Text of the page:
While at Johns Hopkins, I spoke with researcher Marion Ball, Ed.D. who asked me to read the challenge paper she authored regarding the failure of current clinical information systems to support health care providers, which I was happy to do.
Dr. Ball and I began our conversation about the fact that HIT adoption among physicians in the United States is at a level that most leaders consider unacceptable. The paper talks about the importance of human factors research in creating usable Health IT systems. The premise (or the challenge) is that this is the principal reason why adoption hasn’t taken off.
The paper cites two corollary articles that I also read as part of this review that touch on an emerging issue of patient safety being impacted negatively by HIT systems. See:
- Michael I. Harrison, Ross Koppel, and Shirly Bar-Lev, “Unintended Consequences of Information Technologies in Health Care An Interactive Sociotechnical Analysis,” J Am Med Inform Assoc 14, no. 5 (September 1, 2007): 542-549, http://www.jamia.org/cgi/content/abstract/14/5/542.
- Jonathan P. Weiner et al., “”e-Iatrogenesis”: The Most Critical Unintended Consequence of CPOE and other HIT,” J Am Med Inform Assoc 14, no. 3 (May 1, 2007): 387-388, http://www.jamia.org/cgi/content/full/14/3/387.
The latter paper cited here brings in its own challenge, in attempting to coin the term e-iatrogenesis. On that point, I thought about my own experience working with patient safety issues in HIT, and I am not sure that this is a good term for this issue. Some issues are physician dependent, some are IT system dependent, and some are management system dependent. I think HIT Patient Safety more accurate. However, the issue is a serious one, and I am both sorry I missed these papers in print, and happy that it is being described now. We should not assume that HIT by definition always enhances patient safety. Any system can be challenging to a patient’s well being if not implemented and monitored closely.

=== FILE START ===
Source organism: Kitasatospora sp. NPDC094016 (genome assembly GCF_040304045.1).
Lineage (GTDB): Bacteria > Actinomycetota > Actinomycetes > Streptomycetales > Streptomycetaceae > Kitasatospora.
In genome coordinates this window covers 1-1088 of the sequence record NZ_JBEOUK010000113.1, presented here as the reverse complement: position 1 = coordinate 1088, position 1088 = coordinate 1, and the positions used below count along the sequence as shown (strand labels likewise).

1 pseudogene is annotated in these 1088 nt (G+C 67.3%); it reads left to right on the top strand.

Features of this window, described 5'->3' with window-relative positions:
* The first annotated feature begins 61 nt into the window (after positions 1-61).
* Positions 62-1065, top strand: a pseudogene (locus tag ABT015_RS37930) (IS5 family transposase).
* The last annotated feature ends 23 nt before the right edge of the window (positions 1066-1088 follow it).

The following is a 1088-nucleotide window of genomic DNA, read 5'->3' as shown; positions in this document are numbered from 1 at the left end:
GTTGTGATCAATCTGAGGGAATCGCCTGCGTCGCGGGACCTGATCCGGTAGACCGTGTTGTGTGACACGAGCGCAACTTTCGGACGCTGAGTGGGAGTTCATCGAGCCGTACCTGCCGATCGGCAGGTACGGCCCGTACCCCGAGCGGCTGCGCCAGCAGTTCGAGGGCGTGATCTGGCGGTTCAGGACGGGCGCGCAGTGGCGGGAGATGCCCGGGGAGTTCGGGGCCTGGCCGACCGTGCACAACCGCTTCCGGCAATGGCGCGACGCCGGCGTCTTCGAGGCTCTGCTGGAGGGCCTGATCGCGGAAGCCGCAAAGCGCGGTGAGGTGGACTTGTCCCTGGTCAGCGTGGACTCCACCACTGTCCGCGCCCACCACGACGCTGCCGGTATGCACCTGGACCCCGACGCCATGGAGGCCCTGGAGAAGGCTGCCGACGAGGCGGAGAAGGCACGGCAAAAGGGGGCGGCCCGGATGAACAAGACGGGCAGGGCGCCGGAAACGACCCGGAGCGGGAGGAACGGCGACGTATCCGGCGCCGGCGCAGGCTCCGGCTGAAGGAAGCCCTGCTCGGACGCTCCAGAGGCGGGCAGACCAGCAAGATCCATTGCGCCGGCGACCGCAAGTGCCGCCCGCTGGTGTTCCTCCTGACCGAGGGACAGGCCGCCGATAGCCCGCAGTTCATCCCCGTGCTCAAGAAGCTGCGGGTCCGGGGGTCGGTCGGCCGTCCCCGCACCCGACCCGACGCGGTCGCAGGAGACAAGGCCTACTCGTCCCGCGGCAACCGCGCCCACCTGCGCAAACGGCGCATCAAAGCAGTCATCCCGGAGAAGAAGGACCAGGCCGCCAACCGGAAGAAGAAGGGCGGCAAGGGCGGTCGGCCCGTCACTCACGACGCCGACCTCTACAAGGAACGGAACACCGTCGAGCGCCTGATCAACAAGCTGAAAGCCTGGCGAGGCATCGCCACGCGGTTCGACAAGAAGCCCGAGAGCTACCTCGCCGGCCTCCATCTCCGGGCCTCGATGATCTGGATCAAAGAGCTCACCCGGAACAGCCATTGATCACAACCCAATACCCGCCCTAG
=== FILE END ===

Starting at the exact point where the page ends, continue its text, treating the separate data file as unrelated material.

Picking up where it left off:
In the background of all of this, the question is a deeper one, then: “What is responsible for the low adoption of HIT in physician practices?”
I believe Dr. Ball’s points are well articulated and do reflect somewhat of a reality in the health information technology sector, that human factors are not as well studied and implemented in this industry. Something that I think adds to this challenge is that some vendors work to market and differentiate their products based on the interface, which might lend to reduced standardization across medicine. Imagine that a community physician practices in an ambulatory medical center with one EHR, a hospital with another EHR, another hospital with another EHR, all in the same day. It happens.
What I am not sure of is whether IT system design is the principal reason, especially in a complex adaptive system like health care. In the system I have worked in, we have tackled issues of bringing clinicians into the design process, and even a leadership approach that involves their input and experience across continuous improvement in general (see this post from my DailyKaizen blog for an example). However, to support the paper’s assertions, even with a management system like LEAN, there are aspects of the human factors environment that we cannot control with a vendor purchased system. Also, we should recognize that many of the personal health record systems that communicate with EHRs have had extensive human factors research behind them. As I found out when I talked with Northern California HIMSS, there is a lot of experience outside of health care around serving customers using IT.
I would probably create a fishbone diagram that shows the contributions of human factors in systems themselves, the leadership and management approach, and the external environment as contributions to the root cause of “low adoption.” I think the paper does an excellent job describing the human factors problem, and I recommend it as a read for those who want to understand it better. At the same time, knowing what I do about some of the IT failures cited in the paper, there was more to what happened than poor system design. Even the best designed systems can fail as a result of the management system and continuous improvement methodology (or lack thereof). HIT, after all, is just an enabler of a great health care system.
There should be a robust partnership between human factors experts, clinicians, and business experts to make this successful (I’m envisioning a big A3 document here).
Thanks to Dr. Ball and her colleagues for writing about how we can do better in the provision of usable systems for our patients and our providers.